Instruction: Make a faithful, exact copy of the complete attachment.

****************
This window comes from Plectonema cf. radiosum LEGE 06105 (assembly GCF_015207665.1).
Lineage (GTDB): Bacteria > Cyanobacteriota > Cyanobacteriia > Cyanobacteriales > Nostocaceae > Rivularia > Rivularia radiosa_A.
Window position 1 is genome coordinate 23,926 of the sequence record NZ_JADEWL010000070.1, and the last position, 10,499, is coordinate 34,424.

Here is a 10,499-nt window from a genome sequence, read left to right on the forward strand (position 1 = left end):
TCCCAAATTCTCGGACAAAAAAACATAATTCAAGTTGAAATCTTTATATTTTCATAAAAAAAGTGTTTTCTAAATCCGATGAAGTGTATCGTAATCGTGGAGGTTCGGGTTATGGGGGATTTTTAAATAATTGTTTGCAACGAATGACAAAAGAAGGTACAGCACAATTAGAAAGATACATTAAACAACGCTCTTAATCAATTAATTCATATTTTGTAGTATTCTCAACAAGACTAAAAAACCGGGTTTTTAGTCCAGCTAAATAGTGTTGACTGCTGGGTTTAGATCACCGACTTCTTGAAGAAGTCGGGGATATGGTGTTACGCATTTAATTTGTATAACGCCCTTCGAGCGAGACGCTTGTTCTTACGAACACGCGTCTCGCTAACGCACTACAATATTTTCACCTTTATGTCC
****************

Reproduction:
This window comes from Plectonema cf. radiosum LEGE 06105 (assembly GCF_015207665.1).
Lineage (GTDB): Bacteria > Cyanobacteriota > Cyanobacteriia > Cyanobacteriales > Nostocaceae > Rivularia > Rivularia radiosa_A.
Window position 1 is genome coordinate 23,926 of the sequence record NZ_JADEWL010000070.1, and the last position, 10,499, is coordinate 34,424.

Here is a 10,499-nt window from a genome sequence, read left to right on the forward strand (position 1 = left end):
TCCCAAATTCTCGGACAAAAAAACATAATTCAAGTTGAAATCTTTATATTTTCATAAAAAAAGTGTTTTCTAAATCCGATGAAGTGTATCGTAATCGTGGAGGTTCGGGTTATGGGGGATTTTTAAATAATTGTTTGCAACGAATGACAAAAGAAGGTACAGCACAATTAGAAAGATACATTAAACAACGCTCTTAATCAATTAATTCATATTTTGTAGTATTCTCAACAAGACTAAAAAACCGGGTTTTTAGTCCAGCTAAATAGTGTTGACTGCTGGGTTTAGATCACCGACTTCTTGAAGAAGTCGGGGATATGGTGTTACGCATTTAATTTGTATAACGCCCTTCGAGCGAGACGCTTGTTCTTACGAACACGCGTCTCGCTAACGCACTACAATATTTTCACCTTTATGTCC